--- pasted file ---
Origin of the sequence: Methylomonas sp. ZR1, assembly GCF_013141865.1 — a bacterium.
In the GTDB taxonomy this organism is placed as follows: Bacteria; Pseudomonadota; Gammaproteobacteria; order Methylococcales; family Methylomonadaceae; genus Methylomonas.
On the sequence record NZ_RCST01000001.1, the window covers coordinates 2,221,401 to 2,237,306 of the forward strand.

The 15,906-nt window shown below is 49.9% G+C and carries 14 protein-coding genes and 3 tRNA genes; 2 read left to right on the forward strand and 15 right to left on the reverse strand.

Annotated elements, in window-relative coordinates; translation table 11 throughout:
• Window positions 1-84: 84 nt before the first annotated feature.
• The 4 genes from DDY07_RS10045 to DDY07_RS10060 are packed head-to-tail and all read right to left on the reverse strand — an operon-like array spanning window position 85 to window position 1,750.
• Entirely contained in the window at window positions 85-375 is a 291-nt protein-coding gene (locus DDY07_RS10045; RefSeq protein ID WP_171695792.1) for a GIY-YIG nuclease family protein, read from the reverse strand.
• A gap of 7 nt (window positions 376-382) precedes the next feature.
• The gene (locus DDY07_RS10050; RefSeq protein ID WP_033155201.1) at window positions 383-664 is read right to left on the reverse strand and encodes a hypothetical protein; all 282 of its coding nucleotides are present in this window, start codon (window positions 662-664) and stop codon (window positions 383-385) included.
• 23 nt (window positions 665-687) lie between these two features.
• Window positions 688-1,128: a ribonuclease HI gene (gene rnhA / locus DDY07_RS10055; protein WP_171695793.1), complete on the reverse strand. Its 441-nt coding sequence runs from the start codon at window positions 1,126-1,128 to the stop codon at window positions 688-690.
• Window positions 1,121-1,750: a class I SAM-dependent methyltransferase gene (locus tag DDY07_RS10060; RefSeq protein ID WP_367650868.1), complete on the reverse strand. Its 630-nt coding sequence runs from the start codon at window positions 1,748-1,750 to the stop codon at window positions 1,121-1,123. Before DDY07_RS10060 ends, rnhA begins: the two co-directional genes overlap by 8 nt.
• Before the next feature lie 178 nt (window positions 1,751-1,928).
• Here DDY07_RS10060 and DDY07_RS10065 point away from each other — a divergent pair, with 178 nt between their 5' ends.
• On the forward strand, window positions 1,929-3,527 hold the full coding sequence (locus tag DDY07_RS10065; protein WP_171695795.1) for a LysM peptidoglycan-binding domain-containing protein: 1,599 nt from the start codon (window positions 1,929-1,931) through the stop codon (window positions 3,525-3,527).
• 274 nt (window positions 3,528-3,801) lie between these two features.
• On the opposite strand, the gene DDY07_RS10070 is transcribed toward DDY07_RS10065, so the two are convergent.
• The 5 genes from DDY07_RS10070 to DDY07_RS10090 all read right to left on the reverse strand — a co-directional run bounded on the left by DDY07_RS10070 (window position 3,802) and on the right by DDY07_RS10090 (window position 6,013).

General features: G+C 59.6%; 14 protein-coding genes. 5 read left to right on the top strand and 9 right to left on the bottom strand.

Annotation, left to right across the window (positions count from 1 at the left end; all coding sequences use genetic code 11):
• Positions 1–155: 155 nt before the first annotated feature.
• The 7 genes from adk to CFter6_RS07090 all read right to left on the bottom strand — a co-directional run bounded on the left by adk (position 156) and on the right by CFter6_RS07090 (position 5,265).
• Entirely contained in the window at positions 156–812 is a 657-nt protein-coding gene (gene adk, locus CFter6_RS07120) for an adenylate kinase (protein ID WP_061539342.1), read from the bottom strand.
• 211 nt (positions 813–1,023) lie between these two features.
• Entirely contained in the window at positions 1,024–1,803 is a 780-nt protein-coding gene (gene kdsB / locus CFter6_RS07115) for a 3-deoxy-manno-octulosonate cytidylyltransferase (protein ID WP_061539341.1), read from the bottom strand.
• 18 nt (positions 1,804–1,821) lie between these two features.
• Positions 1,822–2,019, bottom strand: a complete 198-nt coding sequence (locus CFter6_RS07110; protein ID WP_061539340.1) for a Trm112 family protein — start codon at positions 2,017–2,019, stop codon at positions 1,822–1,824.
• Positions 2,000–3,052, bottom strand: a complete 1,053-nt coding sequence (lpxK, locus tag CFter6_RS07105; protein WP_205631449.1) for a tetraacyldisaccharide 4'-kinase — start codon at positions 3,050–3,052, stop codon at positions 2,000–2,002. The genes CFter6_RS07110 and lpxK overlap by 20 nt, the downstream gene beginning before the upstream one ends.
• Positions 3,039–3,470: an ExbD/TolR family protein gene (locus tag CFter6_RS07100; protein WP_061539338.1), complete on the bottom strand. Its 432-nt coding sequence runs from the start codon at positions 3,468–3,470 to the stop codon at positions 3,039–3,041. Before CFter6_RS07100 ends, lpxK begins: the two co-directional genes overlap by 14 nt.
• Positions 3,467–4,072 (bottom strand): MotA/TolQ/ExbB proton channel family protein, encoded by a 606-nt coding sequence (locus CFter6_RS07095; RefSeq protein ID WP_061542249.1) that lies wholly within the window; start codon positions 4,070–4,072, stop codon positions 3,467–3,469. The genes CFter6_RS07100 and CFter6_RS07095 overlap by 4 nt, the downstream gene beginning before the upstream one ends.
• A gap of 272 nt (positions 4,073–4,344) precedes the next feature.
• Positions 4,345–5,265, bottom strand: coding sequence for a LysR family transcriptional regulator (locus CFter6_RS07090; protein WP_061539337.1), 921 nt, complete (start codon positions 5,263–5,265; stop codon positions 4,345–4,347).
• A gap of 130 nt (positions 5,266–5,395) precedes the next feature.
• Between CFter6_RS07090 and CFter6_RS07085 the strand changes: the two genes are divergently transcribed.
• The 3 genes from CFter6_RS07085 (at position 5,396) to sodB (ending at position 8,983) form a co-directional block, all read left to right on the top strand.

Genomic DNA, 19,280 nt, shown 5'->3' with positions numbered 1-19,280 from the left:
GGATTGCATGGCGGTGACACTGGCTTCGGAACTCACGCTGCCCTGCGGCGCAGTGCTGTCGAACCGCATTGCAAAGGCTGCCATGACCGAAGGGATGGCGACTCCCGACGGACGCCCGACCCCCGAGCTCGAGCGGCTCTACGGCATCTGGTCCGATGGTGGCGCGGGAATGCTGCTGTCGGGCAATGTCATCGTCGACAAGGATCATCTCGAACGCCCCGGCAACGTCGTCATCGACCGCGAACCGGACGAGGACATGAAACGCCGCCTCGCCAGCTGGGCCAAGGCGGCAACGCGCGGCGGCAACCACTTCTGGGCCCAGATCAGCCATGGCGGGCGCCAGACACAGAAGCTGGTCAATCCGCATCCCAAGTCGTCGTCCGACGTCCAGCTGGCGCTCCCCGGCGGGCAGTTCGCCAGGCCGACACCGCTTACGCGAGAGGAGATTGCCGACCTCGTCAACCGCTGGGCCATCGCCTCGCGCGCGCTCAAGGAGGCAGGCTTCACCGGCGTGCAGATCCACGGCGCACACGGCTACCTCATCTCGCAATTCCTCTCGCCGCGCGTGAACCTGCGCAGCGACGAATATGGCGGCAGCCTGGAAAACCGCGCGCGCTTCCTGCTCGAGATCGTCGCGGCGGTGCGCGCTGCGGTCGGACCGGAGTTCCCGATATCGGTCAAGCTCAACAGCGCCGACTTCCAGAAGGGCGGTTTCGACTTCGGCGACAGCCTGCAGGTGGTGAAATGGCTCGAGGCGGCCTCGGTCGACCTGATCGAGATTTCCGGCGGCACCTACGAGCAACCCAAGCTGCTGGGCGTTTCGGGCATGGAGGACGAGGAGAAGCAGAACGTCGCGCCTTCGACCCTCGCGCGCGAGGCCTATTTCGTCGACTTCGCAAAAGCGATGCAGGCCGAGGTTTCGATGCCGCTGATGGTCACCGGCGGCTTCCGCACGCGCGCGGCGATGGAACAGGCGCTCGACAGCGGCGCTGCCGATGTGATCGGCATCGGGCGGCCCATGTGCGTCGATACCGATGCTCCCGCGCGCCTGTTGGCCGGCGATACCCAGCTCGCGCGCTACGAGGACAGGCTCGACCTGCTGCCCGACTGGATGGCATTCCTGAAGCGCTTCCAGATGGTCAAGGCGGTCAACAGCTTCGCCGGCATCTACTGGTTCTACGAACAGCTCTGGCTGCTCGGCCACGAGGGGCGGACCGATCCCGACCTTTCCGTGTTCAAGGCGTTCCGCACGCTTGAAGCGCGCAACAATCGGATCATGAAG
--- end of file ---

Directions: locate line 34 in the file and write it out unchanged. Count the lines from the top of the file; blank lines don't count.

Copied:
• A gap of 130 nt (positions 5,266–5,395) precedes the next feature.